By: Michael Palmer
In my last blog I likened marketing training to athletic training in that marketers like professional athletes need a fitness program to move from being average to outstanding performers. I stated that without a fitness plan you cannot increase your athletic prowess, nor can you elevate your marketing proficiency. Nike has spurred us all on with their “Just Do It” advertising, showing us that even everyday athletes can improve their performance with the right attitude and a PLAN.
What’s keep most of us from developing and executing a marketing training plan? Four things actually:
- We don’t think we have the time.
- We don’t know where to turn.
- We don’t understand what is the best Learning Process.
- We are unsure how to apply our new skills to make a difference.
Let’s deal with the time issue here. I would suggest that training should be as important and natural as breathing. No professional team or athlete would dare enter a contest without the proper preparation. Championships are won in the gym, not in the ring, arena, stadium or on the court. Where as football training used to start with training camp, it is now a twelve month process. Football players have to get themselves into top notch condition, on their own, arriving at training camp ready to learn the system, not get in shape.
Why aren’t we as marketing professionals thinking the same way? Why aren’t we consistently stretching our own boundaries, our own abilities through training so that when we are on the job, we are not worrying about getting in shape, but learning the system, the process that will propel our brand forward?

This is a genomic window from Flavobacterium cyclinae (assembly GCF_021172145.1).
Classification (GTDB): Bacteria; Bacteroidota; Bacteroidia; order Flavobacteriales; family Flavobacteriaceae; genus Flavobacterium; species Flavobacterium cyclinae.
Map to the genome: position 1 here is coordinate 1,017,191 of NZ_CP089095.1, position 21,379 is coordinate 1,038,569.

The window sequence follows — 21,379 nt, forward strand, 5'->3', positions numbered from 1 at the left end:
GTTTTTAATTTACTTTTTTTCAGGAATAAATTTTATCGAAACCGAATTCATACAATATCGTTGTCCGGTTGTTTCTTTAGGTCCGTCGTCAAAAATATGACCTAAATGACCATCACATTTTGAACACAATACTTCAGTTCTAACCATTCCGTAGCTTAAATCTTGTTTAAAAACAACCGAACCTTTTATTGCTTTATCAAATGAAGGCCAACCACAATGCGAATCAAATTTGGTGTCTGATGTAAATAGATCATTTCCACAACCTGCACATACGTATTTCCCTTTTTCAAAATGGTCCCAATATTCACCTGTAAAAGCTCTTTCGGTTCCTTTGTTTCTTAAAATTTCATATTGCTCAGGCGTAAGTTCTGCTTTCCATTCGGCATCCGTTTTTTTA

Lack of time should not be an excuse. If we don’t take the time necessary to keep in top marketing shape, we cannot be the star our team, our company needs. I would suggest that not taking the time to retrain, refresh, and reinvigorate is doing a disservice to your ability to reach your career goals. Getting away from the grind, finding a new perspective, understanding what new techniques are available is critical. Just stepping away from the day to day activity and looking at your job with fresh eyes will be of great value. When a baseball pitcher or batter is in a tight jam, they will step off the pitchers’ mound or get out of the batter’s box just to refocus. As marketers we need to step back as well and remember that our ability to perform is based on how well we have put together and executed a fitness plan. Take the time, put your plan together and give yourself the time to execute your plan – you and your career will be glad you did.
We will address the other barriers to training is subsequent blogs. And if you have an interesting training story or can share ways to elevate your marketing proficiency, please pass them along – I will then share them with the readers of this blog.